On Air
0:00
0:00
Open In Popup
MPR News

Committee approves Lake Calhoun name change, final board vote to come

Share story

The new signs include the lake's Dakota name
Park workers added Bde Maka Ska to signs back in 2015.
Peter Cox | MPR News 2015

On a close vote, a Hennepin County Board committee has approved changing the name of Lake Calhoun, sending the measure to the full board for a vote as early as next week.

The lake is named for John Caldwell Calhoun — who was the nation's seventh vice president. A South Carolinian, Calhoun was well known for his full-throated defense of slavery. He was also an architect of the Indian Removal Act, which led to the forced relocation of Native Americans. 

For this reason, many Dakota people want the body of water to be called Bde Maka Ska, which means White Banks Lake. At a public hearing last month, Dakota historian Kate Beane said reclaiming the name would honor her ancestors, who lived in the area until they were exiled beginning in 1862.

"It's time that we be remembered. We've worked hard. We've returned. We've walked a long way to be here," Beane said.

Tuesday, a Hennepin County Board committee approved the name change on a 4-3 vote after rejecting a motion to put both names on the lake. 

Commissioner Peter McLoughlin said use of the Dakota name reflects the region's aspirations, values and history.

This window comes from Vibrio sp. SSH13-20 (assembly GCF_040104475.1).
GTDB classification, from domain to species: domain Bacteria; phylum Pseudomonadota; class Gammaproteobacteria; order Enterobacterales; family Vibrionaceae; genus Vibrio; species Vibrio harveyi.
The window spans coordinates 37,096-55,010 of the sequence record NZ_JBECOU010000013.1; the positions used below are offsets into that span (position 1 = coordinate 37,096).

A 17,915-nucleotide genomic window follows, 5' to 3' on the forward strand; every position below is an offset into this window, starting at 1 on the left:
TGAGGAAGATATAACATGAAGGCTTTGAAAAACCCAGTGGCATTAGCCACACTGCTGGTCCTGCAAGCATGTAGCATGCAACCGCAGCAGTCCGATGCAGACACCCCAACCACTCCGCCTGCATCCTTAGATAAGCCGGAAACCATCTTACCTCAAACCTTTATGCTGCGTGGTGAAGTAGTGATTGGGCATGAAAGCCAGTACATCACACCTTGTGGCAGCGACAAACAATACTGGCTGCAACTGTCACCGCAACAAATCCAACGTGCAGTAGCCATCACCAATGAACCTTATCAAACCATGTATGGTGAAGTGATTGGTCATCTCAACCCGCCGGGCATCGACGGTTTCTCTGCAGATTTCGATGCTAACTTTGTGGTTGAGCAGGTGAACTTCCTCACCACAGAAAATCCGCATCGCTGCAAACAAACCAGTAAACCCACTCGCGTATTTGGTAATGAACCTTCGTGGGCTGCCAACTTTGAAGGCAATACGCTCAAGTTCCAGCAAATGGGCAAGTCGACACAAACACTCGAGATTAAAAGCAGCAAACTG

"Place names can trigger discussions and thinking and understanding. And I think the renaming of this lake, what is now called Lake Calhoun, to a lake that reflects the historic name I think is a step in the right direction," McLoughlin said.

The Water Main
The Water Main
MPR

While only a few opponents of the change spoke out at hearings, commissioners say they received a deluge of phone calls and emails over the last week after a group that wants to keep Calhoun's name published a half-page ad in the Star Tribune. It accuses county leaders of caving to "extremist political activists."

Commissioner Jeff Johnson voted against the name change. He said John Calhoun's views on race and slavery were repugnant, but he'd never known of the connection between man and lake until the current debate arose. 

"I just believe that this national frenzy to rename buildings and streets and structures and take down plaques and take down monuments accomplishes nothing, other than to divide us, more than we're already divided in this country," Johnson said.

In 2015 the Minneapolis Park Board added "Bde Maka Ska" to signs around the lake, underneath the words "Lake Calhoun." 

The County Board is expected to take a final vote on renaming the lake next Tuesday. But they don't have the final word. The Department of Natural Resources must sign off, as does an obscure federal panel called the U.S. Board of Geographic Names.